Sunday, June 7, 2009

Successful Shakedown

Don't worry, I did not spend the weekend shaking down kids for money although it might make for a profitable side-business. It is amazing how much money kids bring to camp each week to spend in the camp store. You'd be absolutely shocked.

Anyway, a "shakedown" for those of you who don't know, is the term used by off-road enthusiasts for the inaugural trip for a newly created or rebuilt off-road vehicle. In our case, this weekend we took a rebuilt and modifed 1987 Toyota 4-Runner out on the trail for the first time. Leni has been working hard the last few months to get this thing up and running.

Shakedowns make me incredibly nervous. What if it doesn't start right? What if something breaks in the middle of a trail? If anything is going to go wrong, odds are, it'll be at this point. Guys who like to go four-wheeling often LOVE this. I can understand it too....the rush if having to fix something while on the trail...having few tools at your disposal and no parts store nearby. But if you are just an innocent bystander like myself along for the ride, its a long time to wait with no tools or skills to offer to help speed things up. Anyone who knows me knows that I like things to happen fast and I like to stick my nose in there and do whatever I can to make that happen. Being on the side of a trail watching a couple guys struggle to fix a broken truck may very well be one of my many personal hells.

What is it about this sport that is so appealing? Some of you who have never been involved with anything like this may be asking yourself the same question. Let me break it down for you:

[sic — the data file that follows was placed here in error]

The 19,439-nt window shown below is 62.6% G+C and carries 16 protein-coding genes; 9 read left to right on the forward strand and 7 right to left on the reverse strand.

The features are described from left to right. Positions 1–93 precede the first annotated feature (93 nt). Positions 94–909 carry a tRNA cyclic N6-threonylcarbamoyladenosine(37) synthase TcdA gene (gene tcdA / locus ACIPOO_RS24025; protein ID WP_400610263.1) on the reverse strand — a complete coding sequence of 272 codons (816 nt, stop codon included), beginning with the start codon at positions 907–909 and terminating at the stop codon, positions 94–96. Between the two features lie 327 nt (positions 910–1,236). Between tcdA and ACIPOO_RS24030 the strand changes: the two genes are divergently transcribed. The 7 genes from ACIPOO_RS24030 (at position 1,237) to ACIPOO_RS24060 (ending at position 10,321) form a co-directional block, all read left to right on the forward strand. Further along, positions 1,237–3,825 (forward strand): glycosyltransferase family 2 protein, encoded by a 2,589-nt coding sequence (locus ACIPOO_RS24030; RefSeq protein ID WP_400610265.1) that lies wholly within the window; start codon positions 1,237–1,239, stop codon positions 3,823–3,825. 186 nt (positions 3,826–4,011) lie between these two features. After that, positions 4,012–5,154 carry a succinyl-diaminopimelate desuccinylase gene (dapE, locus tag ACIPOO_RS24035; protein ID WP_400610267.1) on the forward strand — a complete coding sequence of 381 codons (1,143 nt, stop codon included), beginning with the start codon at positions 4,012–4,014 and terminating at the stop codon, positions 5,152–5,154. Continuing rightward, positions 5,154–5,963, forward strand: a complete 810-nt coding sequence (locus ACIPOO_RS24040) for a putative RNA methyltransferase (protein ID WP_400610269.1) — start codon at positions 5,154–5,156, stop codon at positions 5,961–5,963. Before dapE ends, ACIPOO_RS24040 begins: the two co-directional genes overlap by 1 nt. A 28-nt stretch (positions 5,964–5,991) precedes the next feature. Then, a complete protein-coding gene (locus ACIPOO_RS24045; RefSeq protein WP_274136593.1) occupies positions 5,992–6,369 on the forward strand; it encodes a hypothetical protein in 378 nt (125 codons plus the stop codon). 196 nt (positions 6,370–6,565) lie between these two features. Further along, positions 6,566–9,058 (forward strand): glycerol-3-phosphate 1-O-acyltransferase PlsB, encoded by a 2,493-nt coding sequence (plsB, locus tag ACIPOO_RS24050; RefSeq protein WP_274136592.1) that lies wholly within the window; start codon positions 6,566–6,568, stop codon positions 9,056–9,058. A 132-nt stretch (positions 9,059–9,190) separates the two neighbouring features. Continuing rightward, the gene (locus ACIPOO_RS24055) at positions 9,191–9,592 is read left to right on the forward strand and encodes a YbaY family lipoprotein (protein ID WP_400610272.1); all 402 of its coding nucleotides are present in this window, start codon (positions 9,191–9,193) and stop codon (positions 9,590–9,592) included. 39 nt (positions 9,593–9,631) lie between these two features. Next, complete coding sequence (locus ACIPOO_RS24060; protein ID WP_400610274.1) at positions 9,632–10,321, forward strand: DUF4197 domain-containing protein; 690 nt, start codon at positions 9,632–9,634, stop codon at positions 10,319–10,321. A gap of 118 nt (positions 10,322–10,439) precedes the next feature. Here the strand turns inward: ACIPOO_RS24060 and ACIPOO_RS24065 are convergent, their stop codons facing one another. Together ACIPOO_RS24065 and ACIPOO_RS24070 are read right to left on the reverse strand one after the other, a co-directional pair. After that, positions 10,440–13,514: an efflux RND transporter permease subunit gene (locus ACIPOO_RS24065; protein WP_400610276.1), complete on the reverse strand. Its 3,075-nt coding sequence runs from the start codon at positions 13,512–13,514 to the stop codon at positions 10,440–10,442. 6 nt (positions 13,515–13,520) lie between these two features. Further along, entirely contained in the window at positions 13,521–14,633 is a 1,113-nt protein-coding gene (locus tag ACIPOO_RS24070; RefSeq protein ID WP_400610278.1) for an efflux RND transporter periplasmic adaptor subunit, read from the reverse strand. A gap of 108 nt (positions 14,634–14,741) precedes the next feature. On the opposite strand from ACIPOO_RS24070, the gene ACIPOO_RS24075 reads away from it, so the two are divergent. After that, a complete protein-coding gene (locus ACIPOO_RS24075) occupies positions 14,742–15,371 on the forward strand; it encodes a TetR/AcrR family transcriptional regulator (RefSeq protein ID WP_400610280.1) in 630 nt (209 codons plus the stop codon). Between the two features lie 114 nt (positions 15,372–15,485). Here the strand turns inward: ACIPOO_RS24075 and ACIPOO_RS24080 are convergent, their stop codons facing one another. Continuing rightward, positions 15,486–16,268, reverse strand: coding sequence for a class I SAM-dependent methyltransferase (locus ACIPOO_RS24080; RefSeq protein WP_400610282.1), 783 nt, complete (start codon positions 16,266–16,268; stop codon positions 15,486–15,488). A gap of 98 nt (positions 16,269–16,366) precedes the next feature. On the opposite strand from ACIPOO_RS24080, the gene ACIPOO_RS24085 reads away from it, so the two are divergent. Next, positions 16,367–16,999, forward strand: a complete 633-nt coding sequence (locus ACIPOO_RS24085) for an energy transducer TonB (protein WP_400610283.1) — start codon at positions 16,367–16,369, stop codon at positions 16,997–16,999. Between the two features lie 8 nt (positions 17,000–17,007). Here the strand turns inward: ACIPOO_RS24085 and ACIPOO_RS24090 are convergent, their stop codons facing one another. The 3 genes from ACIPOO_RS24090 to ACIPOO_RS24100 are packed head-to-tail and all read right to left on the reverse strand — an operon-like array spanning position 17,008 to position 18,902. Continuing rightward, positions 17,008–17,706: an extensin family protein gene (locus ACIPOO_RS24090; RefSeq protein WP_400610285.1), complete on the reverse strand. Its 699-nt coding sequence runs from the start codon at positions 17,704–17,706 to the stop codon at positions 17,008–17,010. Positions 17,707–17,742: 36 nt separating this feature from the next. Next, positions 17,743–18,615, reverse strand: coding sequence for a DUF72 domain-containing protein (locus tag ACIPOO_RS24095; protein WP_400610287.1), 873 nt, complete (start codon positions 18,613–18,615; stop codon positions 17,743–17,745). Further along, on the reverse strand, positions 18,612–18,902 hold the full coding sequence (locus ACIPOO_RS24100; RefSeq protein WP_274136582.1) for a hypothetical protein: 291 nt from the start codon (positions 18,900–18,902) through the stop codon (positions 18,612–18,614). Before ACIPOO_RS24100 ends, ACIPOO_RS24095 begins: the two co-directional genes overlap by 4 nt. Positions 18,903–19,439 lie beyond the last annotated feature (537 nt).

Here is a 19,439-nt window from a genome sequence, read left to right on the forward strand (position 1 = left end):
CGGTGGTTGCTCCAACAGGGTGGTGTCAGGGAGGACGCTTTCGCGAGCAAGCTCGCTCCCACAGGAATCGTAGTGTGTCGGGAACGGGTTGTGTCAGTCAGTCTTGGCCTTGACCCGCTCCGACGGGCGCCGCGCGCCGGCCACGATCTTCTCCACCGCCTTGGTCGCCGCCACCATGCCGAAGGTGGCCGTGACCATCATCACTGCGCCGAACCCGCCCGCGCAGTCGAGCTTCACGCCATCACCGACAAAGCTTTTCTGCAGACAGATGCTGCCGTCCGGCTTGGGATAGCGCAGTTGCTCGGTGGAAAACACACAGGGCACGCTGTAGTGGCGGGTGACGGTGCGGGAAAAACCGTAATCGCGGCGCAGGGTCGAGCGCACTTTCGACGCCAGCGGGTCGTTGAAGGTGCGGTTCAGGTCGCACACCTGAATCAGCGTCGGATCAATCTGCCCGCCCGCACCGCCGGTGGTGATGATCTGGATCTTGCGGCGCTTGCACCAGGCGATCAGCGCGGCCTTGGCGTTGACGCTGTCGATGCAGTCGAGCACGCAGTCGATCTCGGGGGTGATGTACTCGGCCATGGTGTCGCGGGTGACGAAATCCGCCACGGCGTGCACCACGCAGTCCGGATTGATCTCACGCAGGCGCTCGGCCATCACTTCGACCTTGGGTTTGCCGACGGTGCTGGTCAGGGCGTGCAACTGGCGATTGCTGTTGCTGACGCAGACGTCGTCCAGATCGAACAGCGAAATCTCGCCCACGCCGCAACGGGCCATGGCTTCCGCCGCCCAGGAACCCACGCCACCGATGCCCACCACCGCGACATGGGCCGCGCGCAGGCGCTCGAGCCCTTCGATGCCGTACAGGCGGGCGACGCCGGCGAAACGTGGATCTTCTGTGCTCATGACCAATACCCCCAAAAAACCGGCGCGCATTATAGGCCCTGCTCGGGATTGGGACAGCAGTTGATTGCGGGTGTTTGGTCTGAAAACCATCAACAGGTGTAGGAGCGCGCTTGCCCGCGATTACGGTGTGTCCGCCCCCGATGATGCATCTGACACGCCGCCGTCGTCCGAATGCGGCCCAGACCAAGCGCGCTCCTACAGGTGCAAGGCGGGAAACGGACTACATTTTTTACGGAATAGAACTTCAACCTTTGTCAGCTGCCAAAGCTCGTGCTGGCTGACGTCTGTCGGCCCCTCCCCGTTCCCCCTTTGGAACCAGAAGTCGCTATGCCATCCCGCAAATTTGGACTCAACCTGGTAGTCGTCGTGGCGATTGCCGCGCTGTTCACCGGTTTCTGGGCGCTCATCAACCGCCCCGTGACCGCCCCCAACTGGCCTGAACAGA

Step 1: Start by buying a second (or in some cases, third or fourth) vehicle. It is probably rusty, inoperable, and has been sitting under a tarp in some guy's field for over a year.

Step 2: Pay a ridiculous amount of money to have it shipped to you if it was located far away

Step 3: Figure out how much money the "new" vehicle is worth and then go ahead and spend about 4 times more on new performance parts for it

Step 4: Calculate how much time it will take to finish the project and tell everyone when you plan to have it done.

Step 5: *Finish* project only after you have far surpassed your projected finish date by 2-6 months and have spent about twice as much money as you planned.

* The term "finish" in this case is to be used loosely. In most cases, it will merely mean that the vehicle starts, at most, 50% of the time and ocassionaly leaks fluids and spews ugly black smoke out the tailpipe. Nothing on the dash will be trustworthy including speed and fuel. Make doubly sure you do not report this information to any other possible drivers.

Step 6: Take "finished" truck to a place to drive it off-road. Drive it so hard that you break many of the expensive parts that you spent the last few months of your life putting into the truck.

Repeat steps 3-6 as needed

Being a penny-pinching tight-wad, you perhaps can see how it has taken me some time to warm up to this new part of my life, now that I have married one who is SO into it. I can hardly afford it and when anything goes wrong, there's nothing I can do to help with it. Awesome. But perhaps that is just part of marriage. Throwing money at stuff you don't care about to make your spouse happy. Can't wait until it's my turn :)

Here's a picture of Leni driving his "new" truck over a rocky obstacle:

Huge props go out to Leni on the great performance of this truck! No break-downs, no suspicious noises, and no having to pull it off its side because it flopped over (although we did have one tire up about 3 feet off the ground at one point!). Maybe next time, we could do without the couple small flames we saw!

Keep it Real!

1 comment:

  1. Now, just imagine how many purple station wagons you could have, if only your Beloved would part with Perhaps a small parking lot full? The world may never know. Ah yes, such is the Sacrificial Love of Marriage!